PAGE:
ENGLEWOOD — The Broncos’ loss to the Lions exposed flaws and roiled coach Sean Payton to his flashpoint. He went volcanic on the officials over a fourth down offsides call and then directed his anger at quarterback Russell Wilson on the sideline. Monday, Payton downplayed the interaction, while insisting, “Russ and I have a great relationship.”
“Nothing more to share. It’s certainly in-game intensity, heat of the moment. All of those things,” Payton said. “But nothing more to add.”
The incident sprouted after the Broncos failed to score inside the 10-yard line during their 42-17 loss. It appeared running back Jaleel McLaughlin crossed the goal line on second down and Payton admitted that he probably could have challenged it. Javonte Williams then crashed short and Mike Burton’s touchdown was negated by an offsides call on right guard Quinn Meinerz. It left Payton venting at the refs and Wilson.
Wilson said Saturday he believes Payton still trusts him and explained that coach “was frustrated we didn’t score.”
The interaction has become a national talk radio topic because Payton has criticized Wilson previously. Payton called out Wilson about getting plays relayed too slowly earlier this season, leading to simplifying the wristband, and he has yelled at him on the sidelines multiple times. This is not uncommon in the NFL, but because of the interest in this coach-quarterback pairing it receives more attention.
"This is a very high pressure, results-driven business. It happens it all the time, that is on any team. It is honestly not a big deal at all (with Payton's interaction with Wilson). It gets heated for a second and we forget about it," said tight end Adam Trautman, who played for Payton on the Saints. "We are not worried about it at all in our building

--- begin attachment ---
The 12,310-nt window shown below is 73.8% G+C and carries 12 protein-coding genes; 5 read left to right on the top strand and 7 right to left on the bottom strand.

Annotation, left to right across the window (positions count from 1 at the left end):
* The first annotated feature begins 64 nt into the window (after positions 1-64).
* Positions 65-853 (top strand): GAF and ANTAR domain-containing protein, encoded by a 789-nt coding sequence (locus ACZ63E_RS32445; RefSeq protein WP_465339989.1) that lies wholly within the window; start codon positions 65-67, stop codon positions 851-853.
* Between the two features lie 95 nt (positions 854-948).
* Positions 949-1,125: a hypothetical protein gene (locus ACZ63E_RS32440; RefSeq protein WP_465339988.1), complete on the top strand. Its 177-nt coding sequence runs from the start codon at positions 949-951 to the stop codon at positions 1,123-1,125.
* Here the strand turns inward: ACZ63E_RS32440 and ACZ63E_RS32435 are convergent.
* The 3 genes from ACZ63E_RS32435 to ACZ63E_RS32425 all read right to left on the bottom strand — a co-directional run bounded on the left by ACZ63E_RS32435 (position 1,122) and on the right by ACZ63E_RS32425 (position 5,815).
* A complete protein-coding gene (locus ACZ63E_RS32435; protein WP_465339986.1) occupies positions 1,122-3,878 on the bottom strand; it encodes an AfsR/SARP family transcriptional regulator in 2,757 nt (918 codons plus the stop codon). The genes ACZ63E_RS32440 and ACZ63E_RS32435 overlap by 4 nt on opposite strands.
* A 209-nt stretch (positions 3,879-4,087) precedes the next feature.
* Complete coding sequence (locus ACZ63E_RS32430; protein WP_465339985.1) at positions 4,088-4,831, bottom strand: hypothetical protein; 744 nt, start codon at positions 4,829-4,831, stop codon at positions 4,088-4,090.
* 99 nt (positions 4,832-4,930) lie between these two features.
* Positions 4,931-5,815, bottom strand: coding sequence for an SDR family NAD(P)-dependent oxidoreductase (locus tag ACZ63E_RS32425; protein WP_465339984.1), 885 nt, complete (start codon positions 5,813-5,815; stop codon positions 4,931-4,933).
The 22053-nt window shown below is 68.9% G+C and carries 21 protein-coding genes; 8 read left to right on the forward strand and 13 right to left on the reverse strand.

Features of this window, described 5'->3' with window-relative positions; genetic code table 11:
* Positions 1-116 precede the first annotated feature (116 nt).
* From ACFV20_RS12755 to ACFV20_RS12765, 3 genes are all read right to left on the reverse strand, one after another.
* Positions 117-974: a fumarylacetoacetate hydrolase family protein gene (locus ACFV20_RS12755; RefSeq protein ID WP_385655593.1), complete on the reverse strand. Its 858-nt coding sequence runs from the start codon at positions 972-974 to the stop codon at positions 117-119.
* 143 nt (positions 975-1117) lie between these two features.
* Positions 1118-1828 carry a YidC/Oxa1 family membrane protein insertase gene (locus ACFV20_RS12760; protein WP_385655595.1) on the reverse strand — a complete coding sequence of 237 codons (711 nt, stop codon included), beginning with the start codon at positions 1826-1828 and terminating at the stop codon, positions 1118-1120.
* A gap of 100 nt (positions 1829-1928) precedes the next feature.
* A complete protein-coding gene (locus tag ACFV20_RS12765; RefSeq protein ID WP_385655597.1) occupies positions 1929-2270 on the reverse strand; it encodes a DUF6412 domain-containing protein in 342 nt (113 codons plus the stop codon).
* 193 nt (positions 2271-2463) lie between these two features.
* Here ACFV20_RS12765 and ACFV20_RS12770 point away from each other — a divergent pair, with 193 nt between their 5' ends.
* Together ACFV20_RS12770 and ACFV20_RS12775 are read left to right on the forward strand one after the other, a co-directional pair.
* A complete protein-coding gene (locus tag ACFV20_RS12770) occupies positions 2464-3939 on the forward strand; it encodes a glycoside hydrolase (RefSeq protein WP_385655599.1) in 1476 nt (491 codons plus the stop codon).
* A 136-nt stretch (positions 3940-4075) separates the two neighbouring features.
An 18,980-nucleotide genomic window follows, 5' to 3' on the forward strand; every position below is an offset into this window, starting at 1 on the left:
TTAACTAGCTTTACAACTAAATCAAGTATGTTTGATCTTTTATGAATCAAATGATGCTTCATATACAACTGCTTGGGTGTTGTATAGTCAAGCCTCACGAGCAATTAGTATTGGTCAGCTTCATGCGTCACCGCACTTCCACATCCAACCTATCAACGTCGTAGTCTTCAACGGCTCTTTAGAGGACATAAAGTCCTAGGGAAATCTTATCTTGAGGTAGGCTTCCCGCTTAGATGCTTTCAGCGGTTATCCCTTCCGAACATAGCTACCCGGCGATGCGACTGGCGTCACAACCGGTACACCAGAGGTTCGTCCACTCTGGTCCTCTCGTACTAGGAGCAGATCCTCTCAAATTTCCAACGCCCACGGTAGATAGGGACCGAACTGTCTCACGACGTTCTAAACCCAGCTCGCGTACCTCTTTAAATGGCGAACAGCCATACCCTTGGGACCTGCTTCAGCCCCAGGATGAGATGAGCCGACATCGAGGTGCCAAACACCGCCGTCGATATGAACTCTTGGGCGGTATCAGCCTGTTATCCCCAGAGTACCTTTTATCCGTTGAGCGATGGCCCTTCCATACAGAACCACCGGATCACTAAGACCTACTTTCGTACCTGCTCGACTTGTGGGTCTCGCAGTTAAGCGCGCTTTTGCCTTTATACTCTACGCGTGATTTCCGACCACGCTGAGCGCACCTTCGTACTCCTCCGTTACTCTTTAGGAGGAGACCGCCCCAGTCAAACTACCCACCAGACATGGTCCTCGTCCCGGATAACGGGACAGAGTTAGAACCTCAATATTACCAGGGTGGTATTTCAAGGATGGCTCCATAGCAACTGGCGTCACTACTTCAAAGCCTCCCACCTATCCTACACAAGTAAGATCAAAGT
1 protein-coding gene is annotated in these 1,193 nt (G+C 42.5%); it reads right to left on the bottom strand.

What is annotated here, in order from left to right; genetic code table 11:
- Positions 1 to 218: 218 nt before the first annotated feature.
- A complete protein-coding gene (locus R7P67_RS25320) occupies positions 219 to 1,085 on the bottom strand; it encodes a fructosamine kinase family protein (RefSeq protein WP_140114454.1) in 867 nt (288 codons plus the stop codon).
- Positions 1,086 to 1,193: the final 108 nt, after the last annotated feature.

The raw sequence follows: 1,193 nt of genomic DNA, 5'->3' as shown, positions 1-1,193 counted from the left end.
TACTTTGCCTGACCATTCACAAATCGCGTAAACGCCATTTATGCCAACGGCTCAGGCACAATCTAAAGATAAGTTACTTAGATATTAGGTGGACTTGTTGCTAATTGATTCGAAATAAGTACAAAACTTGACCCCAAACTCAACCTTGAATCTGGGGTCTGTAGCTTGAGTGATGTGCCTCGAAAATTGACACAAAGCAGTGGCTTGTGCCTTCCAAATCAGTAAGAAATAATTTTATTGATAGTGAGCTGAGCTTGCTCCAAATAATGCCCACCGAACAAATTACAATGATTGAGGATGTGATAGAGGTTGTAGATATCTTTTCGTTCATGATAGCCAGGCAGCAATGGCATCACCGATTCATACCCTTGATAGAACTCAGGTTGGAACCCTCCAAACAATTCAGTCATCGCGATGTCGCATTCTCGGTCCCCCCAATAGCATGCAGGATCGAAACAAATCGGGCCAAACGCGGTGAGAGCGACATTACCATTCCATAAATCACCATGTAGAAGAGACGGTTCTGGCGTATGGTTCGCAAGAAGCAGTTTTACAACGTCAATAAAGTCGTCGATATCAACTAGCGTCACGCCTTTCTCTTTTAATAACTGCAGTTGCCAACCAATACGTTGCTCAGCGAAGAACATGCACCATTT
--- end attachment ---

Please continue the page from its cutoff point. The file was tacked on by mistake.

Wilson, who is relentlessly positive, said a few weeks ago he appreciated getting coached hard, and he wanted Payton as his head coach. Seeing Saturday as a referendum on their relationship remains premature. There are three games left, leaving the story unfinished with the team’s playoff odds standing at 83 percent if they win out according to The New York Times simulator.
Reach the postseason for the first time since 2015 or achieve the first winning season since 2016 and that could play into the decision. So, too, could the salary cap – moving off Wilson would create a cap hit of $85 million over two years – and the options to replace him with only six draft picks and Jarrett Stidham as his current backup.
The decision will come into focus over the next few months.
For now, all attention is reserved for this week. The Broncos host the Patriots on Christmas Eve on Denver7. The last three games are playoff games in every. There is no margin for error.
“In the NFL sometimes, you get your (butt) kicked,” right tackle Mike McGlinchey said. “But if we take care of business like we have the last months, I am confident we can get this done.”